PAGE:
Margaret: It definitely has. I think the most daunting challenge I’ve ever faced was the untimely passing of my older brother, George. In June 1994, just a few days after I returned home to New York from study abroad in Spain, George graduated from college, but soon after passed away from injuries sustained in an accident. On its own this would have been unbelievably difficult, but it was made all the more so by the Nichiren Shoshu priests who began to slander my parents, who were both longtime SGI leaders, holding up my brother’s death as proof of their “erroneous faith.” All our years of practice as a family came to the fore at this time.

At no point in my childhood can I recall either of my parents complaining about anything or anyone. Whatever they were going through, whatever difficulties we faced, they responded by chanting, studying Buddhism and encouraging SGI members. And in the face of my brother’s death and the slander of the priests, they did as they had always done, only more fervently than ever. I remember that Sensei sent a message to our family to encourage us. He was on a guidance tour of Europe and was no doubt intensely busy, but that didn’t matter; he found the time. This showed me that Sensei and the SGI will be there for you no matter what. I resolved to be this kind of person, who could lend strength to people, to extend my warmth to them even from afar, even when it feels like I’m pushing the limits of my abilities. Through Sensei’s actions, I’m always learning how to live the most noble and expansive life as his disciple.

Not only did we get through this as a family, but we were drawn closer by it. Watching my parents care deeply for the members during this time despite their grief instilled in me the importance of the SGI family. I decided that regardless of what I’m going through I will protect the members no matter what.

Thank you for sharing something so painful. How did this loss affect you?

Margaret: This was a very difficult time for me, so it’s hard to even remember how I got through it. But as a family, we determined that despite this tragic loss, we would create value by becoming people who could empathize more deeply with the sufferings of others. My parents also encouraged my younger brother and me to go to Soka University in Japan (SUA had not yet opened). We both attended Soka with the understanding that we were attending Sensei’s school in my older brother’s stead—so we went with a deep sense of purpose and mission.

What did you learn there that you would bring with you?

Margaret: I arrived at Soka University in March 1996, just a few months before Sensei would visit cities in the U.S., including New York. In Japan, I was homesick and felt I was missing out on Sensei’s significant trip to the U.S. Shortly after I arrived, however, I was walking with my mother on the campus where we actually ran into Sensei and Mrs. Ikeda! Sensei warmly encouraged us, saying there was no need for regret; I was now at his school, exactly where my mission was. He sensed, too, that my mother would be anxious about the distance between us. He assured my mother that she could go back to New York confident he would care for me while I was attending Soka, just as a father would.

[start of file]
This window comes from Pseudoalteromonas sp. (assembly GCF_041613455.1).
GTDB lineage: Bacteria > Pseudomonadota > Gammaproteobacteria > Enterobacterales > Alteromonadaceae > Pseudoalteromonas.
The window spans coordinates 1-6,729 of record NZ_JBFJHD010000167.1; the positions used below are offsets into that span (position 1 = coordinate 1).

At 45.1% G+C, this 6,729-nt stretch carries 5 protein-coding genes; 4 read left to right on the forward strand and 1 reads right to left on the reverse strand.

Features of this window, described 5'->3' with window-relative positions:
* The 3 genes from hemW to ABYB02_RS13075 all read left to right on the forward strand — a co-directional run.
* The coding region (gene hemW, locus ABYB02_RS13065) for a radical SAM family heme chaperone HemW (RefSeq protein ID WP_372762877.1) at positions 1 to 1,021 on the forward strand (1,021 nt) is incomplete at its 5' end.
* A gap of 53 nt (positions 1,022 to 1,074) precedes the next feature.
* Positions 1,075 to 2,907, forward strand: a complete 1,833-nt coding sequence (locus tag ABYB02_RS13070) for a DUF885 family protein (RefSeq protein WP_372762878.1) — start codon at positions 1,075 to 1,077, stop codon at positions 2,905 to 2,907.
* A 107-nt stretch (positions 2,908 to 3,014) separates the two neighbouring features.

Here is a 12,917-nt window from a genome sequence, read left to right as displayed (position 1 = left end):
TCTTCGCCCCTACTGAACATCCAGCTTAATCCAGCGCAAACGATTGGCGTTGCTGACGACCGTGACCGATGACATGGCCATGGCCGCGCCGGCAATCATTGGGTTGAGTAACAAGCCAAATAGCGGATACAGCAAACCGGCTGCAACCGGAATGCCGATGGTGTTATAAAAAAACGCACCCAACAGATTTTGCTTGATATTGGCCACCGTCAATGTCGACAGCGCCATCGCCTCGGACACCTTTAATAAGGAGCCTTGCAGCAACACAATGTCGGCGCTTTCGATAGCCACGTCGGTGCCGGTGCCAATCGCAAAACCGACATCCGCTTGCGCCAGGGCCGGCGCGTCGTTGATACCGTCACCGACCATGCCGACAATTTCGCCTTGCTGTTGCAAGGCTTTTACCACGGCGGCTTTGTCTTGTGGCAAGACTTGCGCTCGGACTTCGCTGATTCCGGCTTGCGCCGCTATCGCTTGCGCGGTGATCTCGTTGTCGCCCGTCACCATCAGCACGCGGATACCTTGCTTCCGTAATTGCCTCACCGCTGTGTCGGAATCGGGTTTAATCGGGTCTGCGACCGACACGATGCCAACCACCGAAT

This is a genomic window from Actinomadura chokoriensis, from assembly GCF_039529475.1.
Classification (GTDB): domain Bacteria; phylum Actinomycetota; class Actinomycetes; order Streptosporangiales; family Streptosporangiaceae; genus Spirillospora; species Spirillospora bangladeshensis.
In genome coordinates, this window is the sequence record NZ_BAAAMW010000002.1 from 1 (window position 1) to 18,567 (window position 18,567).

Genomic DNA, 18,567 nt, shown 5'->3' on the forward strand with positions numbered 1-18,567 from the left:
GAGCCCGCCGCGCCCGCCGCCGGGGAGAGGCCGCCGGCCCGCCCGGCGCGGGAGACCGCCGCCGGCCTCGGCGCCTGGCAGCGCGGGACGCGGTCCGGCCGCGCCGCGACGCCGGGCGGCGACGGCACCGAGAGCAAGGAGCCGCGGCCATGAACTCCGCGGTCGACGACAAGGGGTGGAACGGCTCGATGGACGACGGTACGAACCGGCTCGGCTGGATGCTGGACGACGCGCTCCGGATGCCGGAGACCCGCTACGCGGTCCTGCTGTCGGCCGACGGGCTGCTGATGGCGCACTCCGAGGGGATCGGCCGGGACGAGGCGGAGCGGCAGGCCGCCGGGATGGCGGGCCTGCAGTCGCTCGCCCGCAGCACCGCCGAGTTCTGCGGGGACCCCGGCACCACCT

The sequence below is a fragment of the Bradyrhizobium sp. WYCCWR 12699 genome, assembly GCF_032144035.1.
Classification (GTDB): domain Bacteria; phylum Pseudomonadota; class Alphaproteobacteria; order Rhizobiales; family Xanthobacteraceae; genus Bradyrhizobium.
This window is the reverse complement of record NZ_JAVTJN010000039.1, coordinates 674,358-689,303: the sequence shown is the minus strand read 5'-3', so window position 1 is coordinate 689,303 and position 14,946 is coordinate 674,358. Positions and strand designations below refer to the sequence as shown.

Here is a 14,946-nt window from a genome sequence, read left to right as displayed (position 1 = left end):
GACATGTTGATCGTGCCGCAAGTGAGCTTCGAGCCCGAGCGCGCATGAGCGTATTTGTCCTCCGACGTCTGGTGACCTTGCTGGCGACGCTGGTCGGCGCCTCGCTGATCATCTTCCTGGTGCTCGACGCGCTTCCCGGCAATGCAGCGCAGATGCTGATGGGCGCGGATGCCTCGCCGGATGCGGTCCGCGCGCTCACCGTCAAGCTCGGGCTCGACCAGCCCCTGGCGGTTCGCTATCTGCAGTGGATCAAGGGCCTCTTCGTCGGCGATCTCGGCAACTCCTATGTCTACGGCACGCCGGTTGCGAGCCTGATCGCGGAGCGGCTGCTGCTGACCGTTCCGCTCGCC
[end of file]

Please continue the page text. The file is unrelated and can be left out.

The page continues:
Throughout my time there, Sensei often visited the campus to check in on the students. During our busy exam periods, he would send us meals or snacks to show us he was thinking of us and was cheering us on. Amid his hectic schedule, he was never too busy to encourage us. As people have commented after meeting with Sensei, he truly makes the person in front of him feel like they are the most important person, be they a world leader or a child.

While there, I met young people from all around the world. Sensei spent so much time and effort developing exchanges with other countries. For instance, between Russia and China, at a time when the two were fiercely at odds with each other. I remember waiting in line at a campus food stall, chatting with one student from China and another from Taiwan. I remember one of them commenting, “The two of us talking like this would never happen at home.”

Going to school with people from all over the world, you realize, it’s not so absurd, this simple act of coming together, eating together, talking with one another. No one had to convince me—looking around, I realized beyond a doubt, World peace is possible. And those human connections are, I think, irreplaceable. Turning on the television to hear of a war in a country where you know people is a visceral experience. That war, those people, are not abstract. They are the faces, voices, stories and laughter of people you have met. Feeling this even one time I think helps people understand just how unforgivable war is.

Working at SUA, I try my best to bring Sensei’s warmth to the students I work with. I also fight on their behalf with the awareness that they have an irreplaceable contribution to make here. Through all the ups and downs, I hold fast to my mission as a disciple of Sensei: to fight on behalf of Sensei’s students; to contribute to fostering a steady stream of global citizens committed to world peace.

Thank you so much! Any parting words as the newly appointed SGI-USA West Territory women’s leader?

Margaret: It has never been clearer to me how desperately our hope-filled philosophy of Buddhist humanism is needed to uplift people in our society. I want to strive alongside Sensei to spread seeds of hope and joy everywhere I go and introduce many young people to this practice!

It has never been clearer to me how desperately our hope-filled philosophy of Buddhist humanism is needed to uplift people in our society.

Margaret with fellow SGI members in Los Angeles, June 5, 2022. Photo by Martin Saito

On the Cover—Georgia

60th Anniversary of Ikeda Sensei’s Lecture Series on The Record of the Orally Transmitted Teachings